I wear my emotions on my face, it’s a curse and a gift. It’s a curse because I have very little control over it, it happens in a split second and often by the time I get rid of the expression or slight tone in my voice it’s already been noticed. It makes people ask about my emotions a lot, which in turn, has gotten me to talk about my emotions a lot more. It made me realize how important it is to air out our emotions on a regular bases.
It also made me realize that some of my emotions are stupid. I’m not going to lie about that. Not every emotion needs to be spoken or written or told, some of our emotions seem to come out of nowhere and defy our common sense, but paying close attention to our emotions and which ones keep swinging around help us determine which emotions we need to be ignoring and which ones mean something.
Hint: If it happens over and over again, no matter how stupid it seems, you should figure out what is causing it at it’s root. It’s probably more important than it seems.
Likewise, if you have a really pressing emotion at 11pm, but you sleep on it and realize that it means little more than nothing in the morning? It’s farther proof that our emotions don’t always present themselves as important as they are and that they shouldn’t always be taken seriously.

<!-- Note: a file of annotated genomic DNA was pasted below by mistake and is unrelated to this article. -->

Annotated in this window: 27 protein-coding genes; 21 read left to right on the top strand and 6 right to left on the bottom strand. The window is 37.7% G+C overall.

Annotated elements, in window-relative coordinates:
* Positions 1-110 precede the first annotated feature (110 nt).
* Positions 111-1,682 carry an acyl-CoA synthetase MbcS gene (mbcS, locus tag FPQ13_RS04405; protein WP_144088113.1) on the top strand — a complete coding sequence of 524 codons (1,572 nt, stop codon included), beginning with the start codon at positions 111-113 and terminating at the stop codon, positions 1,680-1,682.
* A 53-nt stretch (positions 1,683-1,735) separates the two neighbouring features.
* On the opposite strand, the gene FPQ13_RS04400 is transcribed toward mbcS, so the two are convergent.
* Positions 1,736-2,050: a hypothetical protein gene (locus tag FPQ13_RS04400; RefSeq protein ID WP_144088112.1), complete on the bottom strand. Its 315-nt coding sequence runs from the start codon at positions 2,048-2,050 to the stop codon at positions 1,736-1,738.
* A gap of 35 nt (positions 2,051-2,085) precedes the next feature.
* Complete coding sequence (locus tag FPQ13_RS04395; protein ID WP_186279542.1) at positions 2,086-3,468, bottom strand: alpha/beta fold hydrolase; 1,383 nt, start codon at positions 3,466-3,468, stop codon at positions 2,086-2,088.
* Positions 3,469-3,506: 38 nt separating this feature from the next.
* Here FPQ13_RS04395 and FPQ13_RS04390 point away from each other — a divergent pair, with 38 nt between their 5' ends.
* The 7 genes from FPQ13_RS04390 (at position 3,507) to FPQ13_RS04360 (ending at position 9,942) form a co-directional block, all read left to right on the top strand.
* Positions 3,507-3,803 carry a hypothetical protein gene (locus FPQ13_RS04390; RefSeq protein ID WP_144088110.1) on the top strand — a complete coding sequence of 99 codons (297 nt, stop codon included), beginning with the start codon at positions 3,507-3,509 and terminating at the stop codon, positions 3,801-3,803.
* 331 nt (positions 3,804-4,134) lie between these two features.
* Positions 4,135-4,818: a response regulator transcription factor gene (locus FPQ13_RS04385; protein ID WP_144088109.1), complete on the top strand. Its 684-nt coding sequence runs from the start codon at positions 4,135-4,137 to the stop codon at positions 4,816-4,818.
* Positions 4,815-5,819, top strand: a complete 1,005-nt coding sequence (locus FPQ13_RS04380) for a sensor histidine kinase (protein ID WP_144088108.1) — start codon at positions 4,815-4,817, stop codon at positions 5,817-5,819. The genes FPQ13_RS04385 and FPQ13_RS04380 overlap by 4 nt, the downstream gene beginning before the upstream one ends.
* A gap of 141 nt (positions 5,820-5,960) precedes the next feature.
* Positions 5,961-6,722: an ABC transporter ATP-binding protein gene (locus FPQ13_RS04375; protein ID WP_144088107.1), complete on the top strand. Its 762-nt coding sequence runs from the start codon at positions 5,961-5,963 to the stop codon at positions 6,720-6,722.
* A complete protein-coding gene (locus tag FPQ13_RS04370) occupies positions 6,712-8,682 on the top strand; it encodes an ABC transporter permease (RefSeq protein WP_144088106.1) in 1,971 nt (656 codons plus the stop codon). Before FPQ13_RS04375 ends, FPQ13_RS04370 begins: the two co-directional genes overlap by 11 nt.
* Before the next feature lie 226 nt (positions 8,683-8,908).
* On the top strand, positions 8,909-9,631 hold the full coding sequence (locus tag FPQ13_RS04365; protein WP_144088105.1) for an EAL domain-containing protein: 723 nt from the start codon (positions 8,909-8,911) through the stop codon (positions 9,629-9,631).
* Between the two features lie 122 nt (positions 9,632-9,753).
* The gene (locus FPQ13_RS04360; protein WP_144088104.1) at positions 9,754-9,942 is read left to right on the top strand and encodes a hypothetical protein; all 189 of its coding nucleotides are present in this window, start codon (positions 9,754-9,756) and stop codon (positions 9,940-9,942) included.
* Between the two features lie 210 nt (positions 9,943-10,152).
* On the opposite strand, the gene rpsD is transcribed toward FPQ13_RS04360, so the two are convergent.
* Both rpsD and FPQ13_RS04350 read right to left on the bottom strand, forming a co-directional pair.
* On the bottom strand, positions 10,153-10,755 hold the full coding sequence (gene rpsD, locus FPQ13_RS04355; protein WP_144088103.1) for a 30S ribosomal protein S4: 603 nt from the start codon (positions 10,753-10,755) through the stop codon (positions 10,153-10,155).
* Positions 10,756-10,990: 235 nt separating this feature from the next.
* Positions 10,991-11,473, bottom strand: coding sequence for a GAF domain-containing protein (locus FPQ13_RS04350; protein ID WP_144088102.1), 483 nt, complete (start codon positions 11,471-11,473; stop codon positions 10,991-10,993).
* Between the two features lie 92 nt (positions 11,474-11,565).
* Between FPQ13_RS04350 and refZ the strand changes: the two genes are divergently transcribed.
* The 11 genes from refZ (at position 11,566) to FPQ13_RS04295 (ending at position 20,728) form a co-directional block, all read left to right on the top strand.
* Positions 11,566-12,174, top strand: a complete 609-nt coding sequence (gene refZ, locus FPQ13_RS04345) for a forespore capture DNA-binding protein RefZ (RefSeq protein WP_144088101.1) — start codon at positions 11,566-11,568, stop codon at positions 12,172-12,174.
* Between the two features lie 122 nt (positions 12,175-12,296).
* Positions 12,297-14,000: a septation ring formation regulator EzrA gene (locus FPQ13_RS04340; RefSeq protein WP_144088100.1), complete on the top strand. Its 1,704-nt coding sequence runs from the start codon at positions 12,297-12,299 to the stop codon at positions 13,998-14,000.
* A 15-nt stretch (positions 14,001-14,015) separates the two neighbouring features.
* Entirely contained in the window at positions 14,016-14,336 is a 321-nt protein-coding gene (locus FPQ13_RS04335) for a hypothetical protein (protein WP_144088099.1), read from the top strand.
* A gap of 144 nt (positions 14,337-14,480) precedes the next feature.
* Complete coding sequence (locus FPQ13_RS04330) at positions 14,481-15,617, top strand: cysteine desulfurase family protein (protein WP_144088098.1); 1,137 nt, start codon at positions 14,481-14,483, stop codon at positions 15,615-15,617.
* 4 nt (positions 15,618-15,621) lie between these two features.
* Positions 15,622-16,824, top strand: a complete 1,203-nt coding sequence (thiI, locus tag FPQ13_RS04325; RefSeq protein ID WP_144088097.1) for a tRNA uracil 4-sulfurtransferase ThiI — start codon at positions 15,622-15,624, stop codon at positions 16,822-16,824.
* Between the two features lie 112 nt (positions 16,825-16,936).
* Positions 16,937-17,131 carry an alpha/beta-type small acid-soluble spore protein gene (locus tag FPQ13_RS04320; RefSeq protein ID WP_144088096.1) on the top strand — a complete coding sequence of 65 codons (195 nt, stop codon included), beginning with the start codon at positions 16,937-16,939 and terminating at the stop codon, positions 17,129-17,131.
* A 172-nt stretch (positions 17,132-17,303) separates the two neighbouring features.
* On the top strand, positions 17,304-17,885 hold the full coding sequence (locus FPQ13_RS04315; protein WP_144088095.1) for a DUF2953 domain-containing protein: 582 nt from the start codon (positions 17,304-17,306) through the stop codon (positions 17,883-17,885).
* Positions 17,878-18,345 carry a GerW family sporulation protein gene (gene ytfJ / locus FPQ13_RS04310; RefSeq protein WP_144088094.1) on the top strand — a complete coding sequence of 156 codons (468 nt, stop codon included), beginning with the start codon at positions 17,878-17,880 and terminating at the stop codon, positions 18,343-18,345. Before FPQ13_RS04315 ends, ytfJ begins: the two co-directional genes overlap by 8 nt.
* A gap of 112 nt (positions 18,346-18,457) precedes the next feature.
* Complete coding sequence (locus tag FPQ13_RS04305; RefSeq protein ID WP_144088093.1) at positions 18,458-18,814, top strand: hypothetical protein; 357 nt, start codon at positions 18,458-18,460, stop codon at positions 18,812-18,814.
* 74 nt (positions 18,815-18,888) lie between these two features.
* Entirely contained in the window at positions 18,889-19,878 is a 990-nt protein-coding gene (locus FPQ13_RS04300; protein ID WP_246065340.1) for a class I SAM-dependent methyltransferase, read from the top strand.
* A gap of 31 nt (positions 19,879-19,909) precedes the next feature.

So how do you sort them out?
It’s been proven that two of the best ways to think about something is to either write or speak it. Something about putting words out into this world helps us define what is going on inside of us. I personally do better with writing them down, but once I’ve written them down, they need to be shared, because emotions are often directed towards other people, or at least impacted by them. You have to share with them to get past the problem, and you have to get past the problem to ever find peace.
Our emotions are the base of our being, without them there wouldn’t be much of anything to love, or hate, or enjoy, but they’re tricky things. They aren’t always honest, they can be all consuming, and they also can be manipulated by others. I’ve talked about not dismissing your emotions before, but I’ve often needed to go a step beyond that. I’ve needed to get them out of me, to get them spoken, to get them understood properly by those I love. It keeps me from seeming irrational, because with things of this nature I think about them before I say them, and it helps people understand what I’m going through. It helps my loved ones understand me better. It helps those angry at me understand. And it helps me process them, own up to them when they are mistaken, and generally feel seen.